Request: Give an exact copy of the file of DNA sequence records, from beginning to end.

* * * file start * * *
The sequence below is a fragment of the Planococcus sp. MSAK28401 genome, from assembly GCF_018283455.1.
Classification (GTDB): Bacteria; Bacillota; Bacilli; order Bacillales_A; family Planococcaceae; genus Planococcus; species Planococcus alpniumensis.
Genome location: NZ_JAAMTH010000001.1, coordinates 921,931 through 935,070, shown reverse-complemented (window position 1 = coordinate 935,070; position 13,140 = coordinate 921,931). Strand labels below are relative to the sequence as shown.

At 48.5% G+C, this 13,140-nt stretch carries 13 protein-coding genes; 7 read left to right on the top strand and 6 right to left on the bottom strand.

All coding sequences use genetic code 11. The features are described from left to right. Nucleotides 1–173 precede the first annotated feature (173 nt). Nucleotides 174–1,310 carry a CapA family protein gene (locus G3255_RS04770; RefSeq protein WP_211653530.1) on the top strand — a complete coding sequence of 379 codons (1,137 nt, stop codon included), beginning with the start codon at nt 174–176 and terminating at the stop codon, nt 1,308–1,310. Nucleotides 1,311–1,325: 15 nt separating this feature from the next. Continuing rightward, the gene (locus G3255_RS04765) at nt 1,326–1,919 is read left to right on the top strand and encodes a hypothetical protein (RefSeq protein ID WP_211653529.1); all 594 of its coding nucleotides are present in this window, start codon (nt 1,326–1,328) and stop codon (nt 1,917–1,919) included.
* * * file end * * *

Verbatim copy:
The sequence below is a fragment of the Planococcus sp. MSAK28401 genome, from assembly GCF_018283455.1.
Classification (GTDB): Bacteria; Bacillota; Bacilli; order Bacillales_A; family Planococcaceae; genus Planococcus; species Planococcus alpniumensis.
Genome location: NZ_JAAMTH010000001.1, coordinates 921,931 through 935,070, shown reverse-complemented (window position 1 = coordinate 935,070; position 13,140 = coordinate 921,931). Strand labels below are relative to the sequence as shown.

At 48.5% G+C, this 13,140-nt stretch carries 13 protein-coding genes; 7 read left to right on the top strand and 6 right to left on the bottom strand.

All coding sequences use genetic code 11. The features are described from left to right. Nucleotides 1–173 precede the first annotated feature (173 nt). Nucleotides 174–1,310 carry a CapA family protein gene (locus G3255_RS04770; RefSeq protein WP_211653530.1) on the top strand — a complete coding sequence of 379 codons (1,137 nt, stop codon included), beginning with the start codon at nt 174–176 and terminating at the stop codon, nt 1,308–1,310. Nucleotides 1,311–1,325: 15 nt separating this feature from the next. Continuing rightward, the gene (locus G3255_RS04765) at nt 1,326–1,919 is read left to right on the top strand and encodes a hypothetical protein (RefSeq protein ID WP_211653529.1); all 594 of its coding nucleotides are present in this window, start codon (nt 1,326–1,328) and stop codon (nt 1,917–1,919) included.